29th June 2016
The hit to UK real estate sentiment sparked by the UK’s vote to leave the EU may be limited by easier monetary policy, says Chris Urwin, head of global research at Aviva Investors.
A majority of UK voters, 52 per cent, voted to leave the EU on 23 June with profound consequences for the UK real estate market.
While uncertainty caused by the poll has had little effect on domestic real estate pricing this year, investment activity has slowed. This hasn’t been exclusively caused by referendum fears; it largely reflects greater investor caution as the market reaches the top of the cycle.
Nevertheless, the vote to leave suggests there is now little hope of any bounce in sentiment. Indeed, it may be many years until we have clarity on the UK’s constitutional arrangements and trading agreements.
The financial markets’ reaction to the vote to leave the EU has been swift and dramatic. For instance, sterling fell to its lowest against the US dollar in over 30 years and 10-year gilt yields reached a record low. And, as equities plunged, real estate shares were particularly badly hit.
The sell-off is being driven by:
What happens next?
Negotiations for exit do not start immediately. For that to happen, the UK needs to inform the European Council of its intention to invoke Article 50 of the Treaty of the European Union.
However, the government may choose to start negotiations before triggering Article 50: once invoked, negotiations are limited to two years unless there is unanimous agreement of the European Council to extend them.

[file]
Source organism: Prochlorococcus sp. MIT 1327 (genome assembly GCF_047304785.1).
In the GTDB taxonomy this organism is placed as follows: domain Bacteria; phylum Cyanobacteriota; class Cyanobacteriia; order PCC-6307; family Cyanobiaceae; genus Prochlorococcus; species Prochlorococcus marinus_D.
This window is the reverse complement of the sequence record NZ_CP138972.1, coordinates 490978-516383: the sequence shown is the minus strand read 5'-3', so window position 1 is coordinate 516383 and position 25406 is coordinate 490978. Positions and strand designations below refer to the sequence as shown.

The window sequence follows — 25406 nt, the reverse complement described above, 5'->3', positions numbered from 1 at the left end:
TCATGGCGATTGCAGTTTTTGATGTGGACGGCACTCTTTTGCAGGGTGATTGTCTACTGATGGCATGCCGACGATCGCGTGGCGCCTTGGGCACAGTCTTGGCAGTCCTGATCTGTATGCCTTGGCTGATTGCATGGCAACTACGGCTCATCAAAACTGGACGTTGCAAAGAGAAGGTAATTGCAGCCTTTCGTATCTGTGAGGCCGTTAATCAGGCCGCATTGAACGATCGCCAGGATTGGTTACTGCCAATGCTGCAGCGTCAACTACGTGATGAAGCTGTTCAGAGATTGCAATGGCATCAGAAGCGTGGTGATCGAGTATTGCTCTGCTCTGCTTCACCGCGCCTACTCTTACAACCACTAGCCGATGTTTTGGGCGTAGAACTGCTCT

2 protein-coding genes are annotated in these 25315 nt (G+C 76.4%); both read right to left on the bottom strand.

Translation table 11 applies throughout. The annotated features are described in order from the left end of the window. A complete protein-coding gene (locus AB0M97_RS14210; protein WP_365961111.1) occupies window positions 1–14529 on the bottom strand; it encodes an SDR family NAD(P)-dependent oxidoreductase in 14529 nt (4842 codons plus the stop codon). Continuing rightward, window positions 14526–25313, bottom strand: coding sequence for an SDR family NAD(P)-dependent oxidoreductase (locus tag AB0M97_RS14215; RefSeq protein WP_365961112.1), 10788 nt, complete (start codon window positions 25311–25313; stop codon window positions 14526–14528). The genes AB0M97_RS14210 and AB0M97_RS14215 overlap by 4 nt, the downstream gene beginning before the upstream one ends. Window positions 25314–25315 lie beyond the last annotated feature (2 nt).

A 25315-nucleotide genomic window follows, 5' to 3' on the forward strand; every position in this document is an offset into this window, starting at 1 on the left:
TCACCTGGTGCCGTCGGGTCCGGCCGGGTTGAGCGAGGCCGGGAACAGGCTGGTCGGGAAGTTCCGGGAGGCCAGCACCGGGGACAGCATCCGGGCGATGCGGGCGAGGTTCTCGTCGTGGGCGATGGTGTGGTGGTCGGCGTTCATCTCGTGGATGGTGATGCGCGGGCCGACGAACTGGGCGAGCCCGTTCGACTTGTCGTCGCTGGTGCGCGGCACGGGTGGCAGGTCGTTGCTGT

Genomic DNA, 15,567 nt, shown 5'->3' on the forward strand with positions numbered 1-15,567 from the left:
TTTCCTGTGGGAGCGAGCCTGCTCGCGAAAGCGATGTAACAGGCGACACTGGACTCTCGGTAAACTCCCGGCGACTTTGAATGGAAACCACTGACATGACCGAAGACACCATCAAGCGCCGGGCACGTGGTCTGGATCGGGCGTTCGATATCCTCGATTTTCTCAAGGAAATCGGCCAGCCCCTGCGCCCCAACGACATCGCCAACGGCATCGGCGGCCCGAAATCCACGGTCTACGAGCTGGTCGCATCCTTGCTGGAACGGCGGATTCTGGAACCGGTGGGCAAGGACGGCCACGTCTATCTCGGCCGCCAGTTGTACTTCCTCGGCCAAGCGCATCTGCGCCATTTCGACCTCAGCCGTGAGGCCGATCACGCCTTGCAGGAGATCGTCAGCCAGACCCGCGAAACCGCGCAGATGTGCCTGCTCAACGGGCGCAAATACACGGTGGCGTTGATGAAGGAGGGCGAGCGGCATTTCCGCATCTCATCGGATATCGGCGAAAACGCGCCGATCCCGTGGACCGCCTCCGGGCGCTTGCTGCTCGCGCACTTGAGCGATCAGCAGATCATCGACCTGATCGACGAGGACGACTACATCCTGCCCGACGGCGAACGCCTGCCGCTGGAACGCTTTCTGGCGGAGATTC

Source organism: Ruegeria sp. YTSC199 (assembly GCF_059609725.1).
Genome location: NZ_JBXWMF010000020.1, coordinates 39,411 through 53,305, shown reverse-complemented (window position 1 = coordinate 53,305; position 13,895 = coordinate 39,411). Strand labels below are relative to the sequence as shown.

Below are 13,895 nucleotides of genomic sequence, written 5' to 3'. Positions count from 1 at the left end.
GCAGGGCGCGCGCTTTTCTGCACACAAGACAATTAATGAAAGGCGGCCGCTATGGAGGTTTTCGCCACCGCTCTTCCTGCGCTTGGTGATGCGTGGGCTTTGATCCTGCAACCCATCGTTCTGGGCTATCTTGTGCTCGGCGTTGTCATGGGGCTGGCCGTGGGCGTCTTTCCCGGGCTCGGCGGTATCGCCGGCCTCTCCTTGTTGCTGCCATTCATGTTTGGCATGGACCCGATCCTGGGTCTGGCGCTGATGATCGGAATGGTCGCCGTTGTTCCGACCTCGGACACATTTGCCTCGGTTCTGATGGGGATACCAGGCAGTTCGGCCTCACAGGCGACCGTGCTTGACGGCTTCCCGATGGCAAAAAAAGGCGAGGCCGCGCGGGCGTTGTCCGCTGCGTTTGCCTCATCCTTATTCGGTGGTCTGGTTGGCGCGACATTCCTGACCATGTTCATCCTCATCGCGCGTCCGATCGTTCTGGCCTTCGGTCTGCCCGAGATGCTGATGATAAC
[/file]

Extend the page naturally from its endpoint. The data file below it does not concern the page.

So there is going to be a prolonged period of time during which the terms of our withdrawal from the bloc are unknown. It could take even longer for clarity on the UK’s terms of our trade with trading partners around the world.
Furthermore, calls for a second referendum on an independent Scotland will grow. Implications for the rest of EU are unclear, but a weaker UK economy would be another headwind for an already fragile economy, while the success of the leave campaign may encourage nationalistic tendencies across the continent. Risk aversion has descended on government bond markets with ten year German bund yields falling into negative territory in the wake of the vote, while ‘peripheral’ European bond yields jumped.
Implications for UK real estate
Domestic capital values now look likely to decline moderately over the remainder of the year. It is worth noting, however, that some commentators believe Brexit will hit real estate returns, and the economy, more severely. By contrast, we had expected to see a slight increase in capital values over coming months had the UK voted for the status quo.
We expect to see:
Clearly, the referendum result will weaken UK real estate prospects, both in the short and medium term. However, the deterioration may be limited somewhat by easier monetary policy. And, if interest rates remain even lower for even longer, high-quality real estate assets may benefit from their safe haven status. Remember that in times of heightened uncertainty such as this, attractive investment opportunities will arise.